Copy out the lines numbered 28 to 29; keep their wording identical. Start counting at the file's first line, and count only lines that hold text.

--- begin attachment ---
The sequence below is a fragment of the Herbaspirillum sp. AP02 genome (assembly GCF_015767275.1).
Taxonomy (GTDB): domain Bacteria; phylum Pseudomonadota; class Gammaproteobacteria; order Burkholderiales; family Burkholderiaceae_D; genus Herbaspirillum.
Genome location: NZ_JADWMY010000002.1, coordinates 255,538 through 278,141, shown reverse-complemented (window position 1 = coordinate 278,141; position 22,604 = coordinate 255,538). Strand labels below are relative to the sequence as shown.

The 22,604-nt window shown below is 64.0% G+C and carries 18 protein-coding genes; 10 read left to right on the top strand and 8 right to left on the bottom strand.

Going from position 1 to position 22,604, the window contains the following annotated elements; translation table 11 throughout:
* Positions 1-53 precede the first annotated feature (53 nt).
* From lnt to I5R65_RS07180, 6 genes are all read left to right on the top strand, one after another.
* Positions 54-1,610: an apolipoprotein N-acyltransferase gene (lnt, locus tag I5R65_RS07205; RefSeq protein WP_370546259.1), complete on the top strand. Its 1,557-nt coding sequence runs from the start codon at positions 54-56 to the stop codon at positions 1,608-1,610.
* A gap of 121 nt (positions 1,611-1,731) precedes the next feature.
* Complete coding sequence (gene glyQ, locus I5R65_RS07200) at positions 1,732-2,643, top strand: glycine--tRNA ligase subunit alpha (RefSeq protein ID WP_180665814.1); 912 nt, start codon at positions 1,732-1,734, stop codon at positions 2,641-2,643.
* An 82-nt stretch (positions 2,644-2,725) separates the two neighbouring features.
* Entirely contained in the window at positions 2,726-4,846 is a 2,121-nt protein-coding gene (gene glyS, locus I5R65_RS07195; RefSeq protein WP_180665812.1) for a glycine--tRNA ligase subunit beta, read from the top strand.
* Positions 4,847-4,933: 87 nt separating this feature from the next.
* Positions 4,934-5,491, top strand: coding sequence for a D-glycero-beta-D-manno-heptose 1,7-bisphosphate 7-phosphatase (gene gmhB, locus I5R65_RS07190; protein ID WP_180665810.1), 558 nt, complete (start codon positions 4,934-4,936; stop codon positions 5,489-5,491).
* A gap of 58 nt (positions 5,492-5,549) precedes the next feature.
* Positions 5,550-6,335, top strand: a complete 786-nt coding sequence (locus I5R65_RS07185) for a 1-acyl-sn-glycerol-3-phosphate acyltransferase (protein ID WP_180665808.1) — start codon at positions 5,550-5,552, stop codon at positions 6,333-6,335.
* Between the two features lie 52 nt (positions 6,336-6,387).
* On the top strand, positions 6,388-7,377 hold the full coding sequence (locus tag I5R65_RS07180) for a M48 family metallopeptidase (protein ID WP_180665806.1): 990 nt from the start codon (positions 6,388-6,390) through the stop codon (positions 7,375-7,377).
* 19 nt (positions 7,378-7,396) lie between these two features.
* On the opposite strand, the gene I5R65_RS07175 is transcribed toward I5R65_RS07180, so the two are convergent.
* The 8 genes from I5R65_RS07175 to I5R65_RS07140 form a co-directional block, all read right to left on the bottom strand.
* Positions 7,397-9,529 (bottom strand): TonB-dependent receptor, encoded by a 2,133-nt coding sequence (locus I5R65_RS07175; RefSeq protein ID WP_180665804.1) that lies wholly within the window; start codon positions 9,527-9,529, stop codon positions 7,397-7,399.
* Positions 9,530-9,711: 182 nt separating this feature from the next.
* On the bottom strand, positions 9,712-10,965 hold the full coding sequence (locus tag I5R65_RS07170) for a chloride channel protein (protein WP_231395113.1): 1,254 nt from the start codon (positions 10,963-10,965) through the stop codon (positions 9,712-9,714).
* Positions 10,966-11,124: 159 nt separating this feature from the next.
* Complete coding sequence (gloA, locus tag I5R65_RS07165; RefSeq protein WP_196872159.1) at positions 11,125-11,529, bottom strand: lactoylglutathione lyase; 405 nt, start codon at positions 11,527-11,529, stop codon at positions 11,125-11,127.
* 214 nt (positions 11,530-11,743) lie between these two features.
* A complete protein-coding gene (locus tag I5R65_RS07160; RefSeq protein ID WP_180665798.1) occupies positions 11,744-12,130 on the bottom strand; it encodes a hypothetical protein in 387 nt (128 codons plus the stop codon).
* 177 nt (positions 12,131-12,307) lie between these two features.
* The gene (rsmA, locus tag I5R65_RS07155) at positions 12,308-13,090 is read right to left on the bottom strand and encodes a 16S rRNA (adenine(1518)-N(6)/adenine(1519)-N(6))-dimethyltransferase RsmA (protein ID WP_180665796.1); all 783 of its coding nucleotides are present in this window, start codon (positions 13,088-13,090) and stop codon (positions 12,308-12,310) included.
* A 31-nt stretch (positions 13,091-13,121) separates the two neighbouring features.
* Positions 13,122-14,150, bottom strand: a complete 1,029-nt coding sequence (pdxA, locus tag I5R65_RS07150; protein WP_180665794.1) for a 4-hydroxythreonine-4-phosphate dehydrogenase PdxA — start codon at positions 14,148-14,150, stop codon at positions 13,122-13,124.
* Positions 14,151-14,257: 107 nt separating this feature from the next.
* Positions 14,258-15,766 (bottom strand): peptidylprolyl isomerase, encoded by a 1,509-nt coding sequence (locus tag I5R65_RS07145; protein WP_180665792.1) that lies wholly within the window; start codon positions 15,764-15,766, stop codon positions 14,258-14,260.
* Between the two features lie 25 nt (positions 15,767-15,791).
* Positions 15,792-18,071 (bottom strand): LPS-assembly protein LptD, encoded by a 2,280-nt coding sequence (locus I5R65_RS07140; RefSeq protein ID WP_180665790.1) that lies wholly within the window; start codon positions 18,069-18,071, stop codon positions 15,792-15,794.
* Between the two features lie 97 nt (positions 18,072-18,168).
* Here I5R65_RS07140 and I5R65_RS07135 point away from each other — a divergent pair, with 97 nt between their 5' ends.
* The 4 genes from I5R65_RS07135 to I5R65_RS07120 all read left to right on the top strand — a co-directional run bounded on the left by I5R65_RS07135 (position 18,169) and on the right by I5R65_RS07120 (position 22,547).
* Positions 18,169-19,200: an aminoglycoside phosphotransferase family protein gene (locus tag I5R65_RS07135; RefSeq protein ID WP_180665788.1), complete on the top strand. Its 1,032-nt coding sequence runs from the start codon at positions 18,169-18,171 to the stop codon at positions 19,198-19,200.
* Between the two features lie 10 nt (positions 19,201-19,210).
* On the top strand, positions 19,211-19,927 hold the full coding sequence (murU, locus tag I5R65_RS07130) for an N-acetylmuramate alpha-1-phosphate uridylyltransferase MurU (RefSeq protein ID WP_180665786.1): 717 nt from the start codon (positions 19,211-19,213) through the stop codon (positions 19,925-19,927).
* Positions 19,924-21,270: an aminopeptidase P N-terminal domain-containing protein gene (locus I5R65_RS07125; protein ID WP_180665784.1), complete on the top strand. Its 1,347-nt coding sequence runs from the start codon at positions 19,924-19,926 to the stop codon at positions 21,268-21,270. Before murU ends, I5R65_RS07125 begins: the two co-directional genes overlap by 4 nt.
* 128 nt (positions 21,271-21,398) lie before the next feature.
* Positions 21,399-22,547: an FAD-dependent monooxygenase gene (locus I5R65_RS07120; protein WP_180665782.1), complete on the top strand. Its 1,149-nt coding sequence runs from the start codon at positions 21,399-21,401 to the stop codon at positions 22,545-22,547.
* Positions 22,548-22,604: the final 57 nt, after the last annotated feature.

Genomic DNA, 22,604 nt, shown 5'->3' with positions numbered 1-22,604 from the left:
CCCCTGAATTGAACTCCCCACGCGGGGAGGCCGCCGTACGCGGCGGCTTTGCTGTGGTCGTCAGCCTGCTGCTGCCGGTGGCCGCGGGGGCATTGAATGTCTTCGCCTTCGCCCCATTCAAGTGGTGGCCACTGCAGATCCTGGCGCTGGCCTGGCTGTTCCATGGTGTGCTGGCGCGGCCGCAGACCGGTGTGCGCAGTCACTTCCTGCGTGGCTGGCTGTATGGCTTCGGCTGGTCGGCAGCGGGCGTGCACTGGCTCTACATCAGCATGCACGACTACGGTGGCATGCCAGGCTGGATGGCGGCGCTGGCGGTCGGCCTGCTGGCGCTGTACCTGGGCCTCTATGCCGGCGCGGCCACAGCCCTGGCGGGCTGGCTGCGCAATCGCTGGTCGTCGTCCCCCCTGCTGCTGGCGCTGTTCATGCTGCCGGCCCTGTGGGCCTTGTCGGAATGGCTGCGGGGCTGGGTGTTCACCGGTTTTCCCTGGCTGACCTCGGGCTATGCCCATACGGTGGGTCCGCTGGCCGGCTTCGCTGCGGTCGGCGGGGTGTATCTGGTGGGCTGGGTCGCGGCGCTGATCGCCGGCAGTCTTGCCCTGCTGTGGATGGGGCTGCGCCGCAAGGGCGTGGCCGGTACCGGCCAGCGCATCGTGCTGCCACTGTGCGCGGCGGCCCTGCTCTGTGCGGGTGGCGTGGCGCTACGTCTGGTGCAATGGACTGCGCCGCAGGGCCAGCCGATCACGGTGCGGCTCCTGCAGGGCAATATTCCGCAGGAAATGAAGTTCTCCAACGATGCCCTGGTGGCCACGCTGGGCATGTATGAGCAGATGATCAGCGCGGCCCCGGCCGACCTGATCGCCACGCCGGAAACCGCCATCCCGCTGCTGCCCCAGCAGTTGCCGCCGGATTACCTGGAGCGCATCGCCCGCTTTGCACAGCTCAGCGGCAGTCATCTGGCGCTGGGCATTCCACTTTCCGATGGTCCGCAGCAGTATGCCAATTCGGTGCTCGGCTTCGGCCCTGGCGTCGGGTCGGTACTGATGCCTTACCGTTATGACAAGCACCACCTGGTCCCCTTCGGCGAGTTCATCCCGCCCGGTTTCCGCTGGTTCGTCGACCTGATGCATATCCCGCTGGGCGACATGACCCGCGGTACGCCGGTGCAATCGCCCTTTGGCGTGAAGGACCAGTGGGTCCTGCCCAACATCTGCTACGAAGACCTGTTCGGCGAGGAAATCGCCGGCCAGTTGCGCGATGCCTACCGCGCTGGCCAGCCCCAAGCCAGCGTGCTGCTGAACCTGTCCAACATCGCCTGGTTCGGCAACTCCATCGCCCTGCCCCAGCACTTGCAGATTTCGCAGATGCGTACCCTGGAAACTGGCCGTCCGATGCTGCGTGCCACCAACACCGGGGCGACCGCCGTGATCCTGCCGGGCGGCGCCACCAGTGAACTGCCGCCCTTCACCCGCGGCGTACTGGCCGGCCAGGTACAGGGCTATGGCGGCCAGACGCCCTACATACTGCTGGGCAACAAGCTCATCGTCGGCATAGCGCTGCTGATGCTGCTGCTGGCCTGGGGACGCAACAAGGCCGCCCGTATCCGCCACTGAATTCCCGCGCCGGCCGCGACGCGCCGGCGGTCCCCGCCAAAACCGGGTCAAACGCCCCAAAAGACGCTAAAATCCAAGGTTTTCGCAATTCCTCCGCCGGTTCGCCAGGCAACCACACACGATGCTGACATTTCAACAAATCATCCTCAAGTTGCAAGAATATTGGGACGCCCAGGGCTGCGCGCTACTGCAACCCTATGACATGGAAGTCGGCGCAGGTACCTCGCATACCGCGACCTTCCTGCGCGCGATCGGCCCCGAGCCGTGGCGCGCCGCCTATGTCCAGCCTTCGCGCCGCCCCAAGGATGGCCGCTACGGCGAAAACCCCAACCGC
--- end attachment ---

* A complete protein-coding gene (locus tag I5R65_RS07160; RefSeq protein ID WP_180665798.1) occupies positions 11,744-12,130 on the bottom strand; it encodes a hypothetical protein in 387 nt (128 codons plus the stop codon).
* 177 nt (positions 12,131-12,307) lie between these two features.